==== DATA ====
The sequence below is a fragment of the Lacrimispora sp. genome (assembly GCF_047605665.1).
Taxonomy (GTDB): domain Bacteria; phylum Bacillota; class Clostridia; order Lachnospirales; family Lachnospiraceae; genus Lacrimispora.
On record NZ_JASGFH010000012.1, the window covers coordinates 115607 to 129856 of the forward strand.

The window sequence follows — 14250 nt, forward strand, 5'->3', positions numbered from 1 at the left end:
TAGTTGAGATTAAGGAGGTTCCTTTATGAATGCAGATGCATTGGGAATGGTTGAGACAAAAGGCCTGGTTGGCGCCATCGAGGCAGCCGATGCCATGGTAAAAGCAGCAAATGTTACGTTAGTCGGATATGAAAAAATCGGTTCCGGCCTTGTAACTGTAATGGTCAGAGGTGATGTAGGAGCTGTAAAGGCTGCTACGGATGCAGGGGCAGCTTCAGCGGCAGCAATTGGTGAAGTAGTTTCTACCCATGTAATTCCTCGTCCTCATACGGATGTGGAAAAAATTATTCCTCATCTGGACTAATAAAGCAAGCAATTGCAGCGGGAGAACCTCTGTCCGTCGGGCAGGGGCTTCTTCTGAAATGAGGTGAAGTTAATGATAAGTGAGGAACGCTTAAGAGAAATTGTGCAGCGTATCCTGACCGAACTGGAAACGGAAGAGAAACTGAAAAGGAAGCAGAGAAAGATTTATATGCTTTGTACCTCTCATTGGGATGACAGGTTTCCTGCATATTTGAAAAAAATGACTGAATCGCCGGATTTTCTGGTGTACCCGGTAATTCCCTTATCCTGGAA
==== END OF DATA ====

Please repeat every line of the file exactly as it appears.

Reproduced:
The sequence below is a fragment of the Lacrimispora sp. genome (assembly GCF_047605665.1).
Taxonomy (GTDB): domain Bacteria; phylum Bacillota; class Clostridia; order Lachnospirales; family Lachnospiraceae; genus Lacrimispora.
On record NZ_JASGFH010000012.1, the window covers coordinates 115607 to 129856 of the forward strand.

The window sequence follows — 14250 nt, forward strand, 5'->3', positions numbered from 1 at the left end:
TAGTTGAGATTAAGGAGGTTCCTTTATGAATGCAGATGCATTGGGAATGGTTGAGACAAAAGGCCTGGTTGGCGCCATCGAGGCAGCCGATGCCATGGTAAAAGCAGCAAATGTTACGTTAGTCGGATATGAAAAAATCGGTTCCGGCCTTGTAACTGTAATGGTCAGAGGTGATGTAGGAGCTGTAAAGGCTGCTACGGATGCAGGGGCAGCTTCAGCGGCAGCAATTGGTGAAGTAGTTTCTACCCATGTAATTCCTCGTCCTCATACGGATGTGGAAAAAATTATTCCTCATCTGGACTAATAAAGCAAGCAATTGCAGCGGGAGAACCTCTGTCCGTCGGGCAGGGGCTTCTTCTGAAATGAGGTGAAGTTAATGATAAGTGAGGAACGCTTAAGAGAAATTGTGCAGCGTATCCTGACCGAACTGGAAACGGAAGAGAAACTGAAAAGGAAGCAGAGAAAGATTTATATGCTTTGTACCTCTCATTGGGATGACAGGTTTCCTGCATATTTGAAAAAAATGACTGAATCGCCGGATTTTCTGGTGTACCCGGTAATTCCCTTATCCTGGAA